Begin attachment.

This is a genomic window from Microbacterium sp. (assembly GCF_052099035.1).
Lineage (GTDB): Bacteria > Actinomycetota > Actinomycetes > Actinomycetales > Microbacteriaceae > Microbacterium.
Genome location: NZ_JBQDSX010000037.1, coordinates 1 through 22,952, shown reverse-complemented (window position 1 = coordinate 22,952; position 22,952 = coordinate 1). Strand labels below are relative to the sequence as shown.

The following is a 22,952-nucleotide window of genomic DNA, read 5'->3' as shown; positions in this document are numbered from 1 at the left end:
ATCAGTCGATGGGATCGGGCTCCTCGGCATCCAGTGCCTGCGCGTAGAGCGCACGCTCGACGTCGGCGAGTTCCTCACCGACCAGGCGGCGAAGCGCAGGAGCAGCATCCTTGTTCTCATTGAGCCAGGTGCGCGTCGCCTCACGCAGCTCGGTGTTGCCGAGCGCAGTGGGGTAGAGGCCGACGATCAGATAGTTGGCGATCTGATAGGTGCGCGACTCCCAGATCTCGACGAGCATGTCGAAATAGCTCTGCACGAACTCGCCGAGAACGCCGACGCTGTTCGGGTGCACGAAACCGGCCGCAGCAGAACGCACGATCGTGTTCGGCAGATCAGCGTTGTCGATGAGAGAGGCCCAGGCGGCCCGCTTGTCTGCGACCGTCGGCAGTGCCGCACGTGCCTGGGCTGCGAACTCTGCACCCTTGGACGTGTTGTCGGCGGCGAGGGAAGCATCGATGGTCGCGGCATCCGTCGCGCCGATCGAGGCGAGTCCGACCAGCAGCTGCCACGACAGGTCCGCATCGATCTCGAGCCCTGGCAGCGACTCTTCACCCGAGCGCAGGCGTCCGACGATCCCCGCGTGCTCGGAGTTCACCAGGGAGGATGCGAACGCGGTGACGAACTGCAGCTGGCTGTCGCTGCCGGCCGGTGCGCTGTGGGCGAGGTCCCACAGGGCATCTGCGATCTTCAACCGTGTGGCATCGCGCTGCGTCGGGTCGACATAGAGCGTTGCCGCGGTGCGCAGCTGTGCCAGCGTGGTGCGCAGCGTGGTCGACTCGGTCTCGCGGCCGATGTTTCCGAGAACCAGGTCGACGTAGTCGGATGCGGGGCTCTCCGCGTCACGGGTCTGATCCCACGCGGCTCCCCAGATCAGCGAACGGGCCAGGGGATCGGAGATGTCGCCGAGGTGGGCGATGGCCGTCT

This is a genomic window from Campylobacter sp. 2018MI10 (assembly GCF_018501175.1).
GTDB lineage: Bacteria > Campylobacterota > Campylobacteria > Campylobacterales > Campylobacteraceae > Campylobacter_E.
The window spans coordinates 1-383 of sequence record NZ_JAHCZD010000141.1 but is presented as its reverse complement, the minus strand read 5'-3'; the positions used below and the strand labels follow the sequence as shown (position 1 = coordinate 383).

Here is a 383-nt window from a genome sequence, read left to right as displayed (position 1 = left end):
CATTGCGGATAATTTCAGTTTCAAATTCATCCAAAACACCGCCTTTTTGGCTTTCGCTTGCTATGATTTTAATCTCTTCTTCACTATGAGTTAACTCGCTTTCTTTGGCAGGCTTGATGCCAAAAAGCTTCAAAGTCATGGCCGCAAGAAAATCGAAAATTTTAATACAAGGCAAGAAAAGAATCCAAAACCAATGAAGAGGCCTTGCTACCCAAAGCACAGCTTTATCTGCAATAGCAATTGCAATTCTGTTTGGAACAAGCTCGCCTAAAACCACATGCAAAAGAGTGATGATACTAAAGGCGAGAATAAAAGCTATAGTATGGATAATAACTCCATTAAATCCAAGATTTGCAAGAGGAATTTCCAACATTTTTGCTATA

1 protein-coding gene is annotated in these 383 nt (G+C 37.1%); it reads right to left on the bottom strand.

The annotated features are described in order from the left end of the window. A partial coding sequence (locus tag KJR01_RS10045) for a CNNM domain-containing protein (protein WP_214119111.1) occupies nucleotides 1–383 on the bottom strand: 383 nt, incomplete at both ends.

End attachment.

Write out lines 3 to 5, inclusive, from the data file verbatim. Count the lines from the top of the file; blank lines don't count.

Genome location: NZ_JBQDSX010000037.1, coordinates 1 through 22,952, shown reverse-complemented (window position 1 = coordinate 22,952; position 22,952 = coordinate 1). Strand labels below are relative to the sequence as shown.

The following is a 22,952-nucleotide window of genomic DNA, read 5'->3' as shown; positions in this document are numbered from 1 at the left end:
ATCAGTCGATGGGATCGGGCTCCTCGGCATCCAGTGCCTGCGCGTAGAGCGCACGCTCGACGTCGGCGAGTTCCTCACCGACCAGGCGGCGAAGCGCAGGAGCAGCATCCTTGTTCTCATTGAGCCAGGTGCGCGTCGCCTCACGCAGCTCGGTGTTGCCGAGCGCAGTGGGGTAGAGGCCGACGATCAGATAGTTGGCGATCTGATAGGTGCGCGACTCCCAGATCTCGACGAGCATGTCGAAATAGCTCTGCACGAACTCGCCGAGAACGCCGACGCTGTTCGGGTGCACGAAACCGGCCGCAGCAGAACGCACGATCGTGTTCGGCAGATCAGCGTTGTCGATGAGAGAGGCCCAGGCGGCCCGCTTGTCTGCGACCGTCGGCAGTGCCGCACGTGCCTGGGCTGCGAACTCTGCACCCTTGGACGTGTTGTCGGCGGCGAGGGAAGCATCGATGGTCGCGGCATCCGTCGCGCCGATCGAGGCGAGTCCGACCAGCAGCTGCCACGACAGGTCCGCATCGATCTCGAGCCCTGGCAGCGACTCTTCACCCGAGCGCAGGCGTCCGACGATCCCCGCGTGCTCGGAGTTCACCAGGGAGGATGCGAACGCGGTGACGAACTGCAGCTGGCTGTCGCTGCCGGCCGGTGCGCTGTGGGCGAGGTCCCACAGGGCATCTGCGATCTTCAACCGTGTGGCATCGCGCTGCGTCGGGTCGACATAGAGCGTTGCCGCGGTGCGCAGCTGTGCCAGCGTGGTGCGCAGCGTGGTCGACTCGGTCTCGCGGCCGATGTTTCCGAGAACCAGGTCGACGTAGTCGGATGCGGGGCTCTCCGCGTCACGGGTCTGATCCCACGCGGCTCCCCAGATCAGCGAACGGGCCAGGGGATCGGAGATGTCGCCGAGGTGGGCGATGGCCGTCT